Ervia signs agreement on storing Irish carbon emissions
ERVIA has signed an agreement with Norway's Equinor to carry out research on the potential for Ireland to benefit from carbon capture and storage (CCS).
CCS involves taking carbon emissions and storing them deep underground. It prevents the emissions from entering the atmosphere and contributing to climate change.
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Equinor, formerly Statoil, has delivered projects in this area over the past 20 years.
The agreement - a Memorandum of Understanding (MOU) - details how the State utility company will work with Equinor and the Norwegian government's wider 'Northern Lights' project, which aims to drive CCS development across Europe.
If successful, this would see carbon emissions from Ireland's electricity production and large industry captured and shipped to be permanently stored in Norway's geological reserves in the North Sea.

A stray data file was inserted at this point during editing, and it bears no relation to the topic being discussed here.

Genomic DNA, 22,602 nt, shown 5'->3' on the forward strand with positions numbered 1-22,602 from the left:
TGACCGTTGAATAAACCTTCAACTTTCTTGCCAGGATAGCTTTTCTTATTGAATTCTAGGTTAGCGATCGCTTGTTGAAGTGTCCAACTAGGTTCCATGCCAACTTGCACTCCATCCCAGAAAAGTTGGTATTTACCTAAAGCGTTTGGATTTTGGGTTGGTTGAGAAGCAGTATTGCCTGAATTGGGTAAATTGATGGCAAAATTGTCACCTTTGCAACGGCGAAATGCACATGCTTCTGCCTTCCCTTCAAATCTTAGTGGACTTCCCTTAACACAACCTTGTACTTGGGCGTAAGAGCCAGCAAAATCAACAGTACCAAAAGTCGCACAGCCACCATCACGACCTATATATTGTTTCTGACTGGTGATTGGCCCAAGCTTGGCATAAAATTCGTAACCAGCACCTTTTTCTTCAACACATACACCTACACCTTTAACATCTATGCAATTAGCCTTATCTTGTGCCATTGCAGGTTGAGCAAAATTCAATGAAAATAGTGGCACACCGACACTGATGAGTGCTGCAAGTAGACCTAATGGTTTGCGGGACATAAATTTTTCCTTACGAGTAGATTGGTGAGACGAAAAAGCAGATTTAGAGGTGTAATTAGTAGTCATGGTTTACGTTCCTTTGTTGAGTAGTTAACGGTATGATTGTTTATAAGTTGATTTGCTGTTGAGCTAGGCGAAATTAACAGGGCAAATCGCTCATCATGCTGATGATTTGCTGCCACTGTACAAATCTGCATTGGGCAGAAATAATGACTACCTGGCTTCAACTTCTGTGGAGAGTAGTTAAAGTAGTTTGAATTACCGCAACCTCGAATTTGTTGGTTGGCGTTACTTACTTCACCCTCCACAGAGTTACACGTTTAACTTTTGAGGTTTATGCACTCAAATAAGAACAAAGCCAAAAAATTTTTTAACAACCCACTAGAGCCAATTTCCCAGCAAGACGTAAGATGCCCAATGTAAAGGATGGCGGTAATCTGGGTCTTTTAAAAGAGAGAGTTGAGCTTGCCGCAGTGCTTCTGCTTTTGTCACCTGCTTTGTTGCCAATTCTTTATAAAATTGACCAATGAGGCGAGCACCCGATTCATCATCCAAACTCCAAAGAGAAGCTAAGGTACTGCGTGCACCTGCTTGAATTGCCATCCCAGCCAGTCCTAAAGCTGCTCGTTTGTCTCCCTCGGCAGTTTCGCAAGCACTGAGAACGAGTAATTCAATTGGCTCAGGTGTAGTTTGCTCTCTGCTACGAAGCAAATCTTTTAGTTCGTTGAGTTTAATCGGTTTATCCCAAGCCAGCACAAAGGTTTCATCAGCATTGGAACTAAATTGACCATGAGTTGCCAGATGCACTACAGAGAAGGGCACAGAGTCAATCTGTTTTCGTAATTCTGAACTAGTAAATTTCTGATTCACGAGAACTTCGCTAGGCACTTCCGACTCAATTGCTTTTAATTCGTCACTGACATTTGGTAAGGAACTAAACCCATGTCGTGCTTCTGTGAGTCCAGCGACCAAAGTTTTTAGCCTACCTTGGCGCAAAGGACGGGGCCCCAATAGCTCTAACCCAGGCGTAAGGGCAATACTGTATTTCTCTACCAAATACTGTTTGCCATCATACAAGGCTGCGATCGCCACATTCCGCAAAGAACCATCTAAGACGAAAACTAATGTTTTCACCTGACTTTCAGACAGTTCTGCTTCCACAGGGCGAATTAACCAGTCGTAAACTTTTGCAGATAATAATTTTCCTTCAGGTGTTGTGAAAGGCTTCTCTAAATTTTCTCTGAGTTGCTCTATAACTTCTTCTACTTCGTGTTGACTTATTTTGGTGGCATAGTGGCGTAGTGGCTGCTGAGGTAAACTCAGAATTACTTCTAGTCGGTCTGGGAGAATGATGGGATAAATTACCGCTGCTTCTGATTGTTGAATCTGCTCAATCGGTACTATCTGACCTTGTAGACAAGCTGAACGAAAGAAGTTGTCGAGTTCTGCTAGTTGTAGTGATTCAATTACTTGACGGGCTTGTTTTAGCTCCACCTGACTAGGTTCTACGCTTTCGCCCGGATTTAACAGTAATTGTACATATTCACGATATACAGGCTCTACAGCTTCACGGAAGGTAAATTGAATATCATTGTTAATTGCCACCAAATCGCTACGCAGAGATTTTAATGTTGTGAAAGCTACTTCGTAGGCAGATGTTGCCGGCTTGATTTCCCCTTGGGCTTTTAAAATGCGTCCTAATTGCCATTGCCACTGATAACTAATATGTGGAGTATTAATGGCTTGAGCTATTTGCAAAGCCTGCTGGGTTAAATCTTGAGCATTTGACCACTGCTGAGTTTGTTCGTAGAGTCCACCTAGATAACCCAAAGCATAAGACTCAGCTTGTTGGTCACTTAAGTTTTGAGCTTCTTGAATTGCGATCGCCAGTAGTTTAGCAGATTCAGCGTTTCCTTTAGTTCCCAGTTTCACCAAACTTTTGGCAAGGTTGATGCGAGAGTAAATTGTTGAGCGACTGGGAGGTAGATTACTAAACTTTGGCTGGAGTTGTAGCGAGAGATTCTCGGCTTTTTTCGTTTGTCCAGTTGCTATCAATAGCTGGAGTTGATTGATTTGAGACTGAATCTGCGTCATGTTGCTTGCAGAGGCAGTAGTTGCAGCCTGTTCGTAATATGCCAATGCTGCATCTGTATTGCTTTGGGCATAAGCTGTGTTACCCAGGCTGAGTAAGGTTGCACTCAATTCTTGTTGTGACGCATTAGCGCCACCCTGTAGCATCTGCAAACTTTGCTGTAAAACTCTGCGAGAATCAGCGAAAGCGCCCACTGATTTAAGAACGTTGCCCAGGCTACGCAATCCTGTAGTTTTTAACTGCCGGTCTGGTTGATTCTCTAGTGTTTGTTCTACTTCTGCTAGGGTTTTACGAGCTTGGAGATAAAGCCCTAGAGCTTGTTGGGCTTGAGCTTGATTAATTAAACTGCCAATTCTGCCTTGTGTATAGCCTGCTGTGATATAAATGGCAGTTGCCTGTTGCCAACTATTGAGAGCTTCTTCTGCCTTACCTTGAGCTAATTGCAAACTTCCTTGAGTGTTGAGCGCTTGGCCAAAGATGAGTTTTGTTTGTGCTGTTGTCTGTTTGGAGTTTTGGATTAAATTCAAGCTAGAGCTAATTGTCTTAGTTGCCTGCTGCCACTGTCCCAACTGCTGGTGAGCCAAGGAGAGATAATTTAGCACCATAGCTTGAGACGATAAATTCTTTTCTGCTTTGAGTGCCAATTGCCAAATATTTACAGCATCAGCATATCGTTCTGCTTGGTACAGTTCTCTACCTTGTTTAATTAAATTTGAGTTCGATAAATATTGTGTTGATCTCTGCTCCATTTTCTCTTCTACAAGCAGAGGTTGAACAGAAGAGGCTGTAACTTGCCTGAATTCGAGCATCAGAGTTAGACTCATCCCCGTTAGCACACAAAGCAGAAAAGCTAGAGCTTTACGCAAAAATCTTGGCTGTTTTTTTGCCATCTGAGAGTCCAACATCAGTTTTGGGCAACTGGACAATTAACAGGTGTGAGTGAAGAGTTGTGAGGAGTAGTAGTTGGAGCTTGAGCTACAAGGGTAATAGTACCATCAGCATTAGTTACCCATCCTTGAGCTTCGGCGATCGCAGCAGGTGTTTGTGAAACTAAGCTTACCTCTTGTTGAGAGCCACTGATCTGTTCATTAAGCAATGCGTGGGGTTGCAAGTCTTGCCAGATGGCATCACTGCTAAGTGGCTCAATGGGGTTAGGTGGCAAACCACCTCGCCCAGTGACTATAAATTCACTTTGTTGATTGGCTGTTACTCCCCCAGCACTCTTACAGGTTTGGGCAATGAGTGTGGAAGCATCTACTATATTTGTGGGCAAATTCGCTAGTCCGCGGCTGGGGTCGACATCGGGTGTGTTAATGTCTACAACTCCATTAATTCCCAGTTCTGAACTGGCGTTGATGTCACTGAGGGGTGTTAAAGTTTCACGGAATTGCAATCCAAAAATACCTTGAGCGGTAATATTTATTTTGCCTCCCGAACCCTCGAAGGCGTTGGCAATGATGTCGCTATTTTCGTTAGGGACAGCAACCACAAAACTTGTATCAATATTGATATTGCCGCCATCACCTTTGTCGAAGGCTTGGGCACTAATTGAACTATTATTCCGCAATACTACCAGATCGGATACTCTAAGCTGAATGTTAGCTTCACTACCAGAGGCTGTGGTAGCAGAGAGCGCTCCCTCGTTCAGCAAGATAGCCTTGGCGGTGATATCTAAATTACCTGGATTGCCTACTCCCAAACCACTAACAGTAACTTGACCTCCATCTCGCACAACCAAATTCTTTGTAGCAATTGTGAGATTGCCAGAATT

Cathal Marley, interim CEO of Ervia, said: "This MOU is a key step forward in Ireland playing a role in developing the potential of CCS technology."
He said that this technology "has been recognised by the European Commission and the Intergovernmental Panel on Climate Change as being critical to the achievement of climate targets".
Currently gas is used in the production of about 50pc of electricity here and while move to 70pc renewable sources by 2030 is planned, gas usage will continue.
The MOU signing ceremony was attended by Equinor chief executive Eldar Sætre, with the Norwegian Minister of Petroleum and Energy, Kjell-Børge Freiberg, and European Commissioner for Climate Action and Energy Miguel Arias Cañete, also present.